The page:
Elevation Profiles in R

February 21, 2013
By

(This article was first published on Mollie's Research Blog, and kindly contributed to R-bloggers)

First, let’s load up our data. The data are available in a gist. You can convert your own GPS data to .csv by following the instructions here, using gpsbabel.

`gps <- read.csv("callan.csv",  header = TRUE)`

Next, we can use the function SMA from the package TTR to calculate a moving average of the altitude or elevation data, if we want to smooth out the curve. We can define a constant for the number of data points we want to average to create each moving average value.

If you don’t want to convert meters to feet, a metric version of the code is available in the gist (callanMetric.R).

`library(TTR)movingN <- 5 # define the n for the moving average calculationsgps\$Altitude <- gps\$Altitude * 3.281 # convert m to ftgps\$SMA <- SMA(gps\$Altitude,  n = movingN)gps <- gps[movingN:length(gps\$SMA), ] # remove first n-1 points`

Next, we want to calculate the distance of each point. You can skip this step if your dataset already includes distances.

`library(sp)Dist <- 0for(i in 2:length(gps\$Longitude)) {  Dist[i] = spDistsN1(as.matrix(gps[i,c("Longitude", "Latitude")]),    c(gps\$Longitude[i-1], gps\$Latitude[i-1]),    longlat = TRUE) / 1.609 # longlat so distances will be in km, then divide to convert to miles}gps\$Dist <- DistDistTotal <- 0for(i in 2:length(gps\$Longitude)) {  DistTotal[i] = Dist[i] + DistTotal[i-1]}gps\$DistTotal <- DistTotal`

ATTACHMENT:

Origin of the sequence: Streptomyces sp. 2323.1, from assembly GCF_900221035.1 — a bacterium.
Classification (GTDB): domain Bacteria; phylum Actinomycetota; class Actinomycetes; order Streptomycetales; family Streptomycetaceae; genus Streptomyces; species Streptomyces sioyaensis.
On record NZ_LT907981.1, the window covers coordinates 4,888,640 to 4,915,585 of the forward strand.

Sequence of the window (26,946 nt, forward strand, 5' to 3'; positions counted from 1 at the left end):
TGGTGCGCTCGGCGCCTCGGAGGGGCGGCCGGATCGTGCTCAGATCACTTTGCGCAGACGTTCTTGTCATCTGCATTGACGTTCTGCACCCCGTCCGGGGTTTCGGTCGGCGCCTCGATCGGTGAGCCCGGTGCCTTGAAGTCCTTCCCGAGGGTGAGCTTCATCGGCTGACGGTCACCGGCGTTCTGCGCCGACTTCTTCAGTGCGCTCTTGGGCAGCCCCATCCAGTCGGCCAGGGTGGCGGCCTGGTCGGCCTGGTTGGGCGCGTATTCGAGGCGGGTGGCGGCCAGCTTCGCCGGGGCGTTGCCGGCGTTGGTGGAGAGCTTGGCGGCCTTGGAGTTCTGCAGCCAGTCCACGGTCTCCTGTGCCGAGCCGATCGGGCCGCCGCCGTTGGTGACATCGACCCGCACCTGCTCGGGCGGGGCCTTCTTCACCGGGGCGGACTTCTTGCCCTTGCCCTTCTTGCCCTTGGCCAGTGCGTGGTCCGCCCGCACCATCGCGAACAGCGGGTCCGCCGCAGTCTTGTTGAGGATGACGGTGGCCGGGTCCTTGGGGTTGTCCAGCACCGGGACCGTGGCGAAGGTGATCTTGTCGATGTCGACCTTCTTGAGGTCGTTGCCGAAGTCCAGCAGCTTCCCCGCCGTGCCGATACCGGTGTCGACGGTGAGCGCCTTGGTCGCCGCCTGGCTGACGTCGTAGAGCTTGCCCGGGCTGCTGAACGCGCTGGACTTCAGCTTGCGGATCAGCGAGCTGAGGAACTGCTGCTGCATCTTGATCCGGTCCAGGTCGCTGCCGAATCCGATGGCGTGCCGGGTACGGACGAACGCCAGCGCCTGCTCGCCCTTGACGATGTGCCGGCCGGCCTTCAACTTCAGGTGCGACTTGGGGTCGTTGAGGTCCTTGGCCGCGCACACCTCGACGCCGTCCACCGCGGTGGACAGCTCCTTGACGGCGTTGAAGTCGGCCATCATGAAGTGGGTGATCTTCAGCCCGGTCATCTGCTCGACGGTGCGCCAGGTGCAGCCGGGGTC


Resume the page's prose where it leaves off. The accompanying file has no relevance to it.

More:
And finally, we can plot our elevation data using geom_ribbons and ggplot:

`library(ggplot2)ggplot(gps, aes(x = DistTotal)) +geom_ribbon(aes(ymin = 600, # change this to match your min below    ymax = SMA),  fill = "#1B9E77") + # put your altitude variable here if not using moving averageslabs(x = "Miles",  y = "Elevation") +scale_y_continuous(limits = c(600,1200)) # change this to limits appropriate for your region`

 Elevation profile in ggplot2

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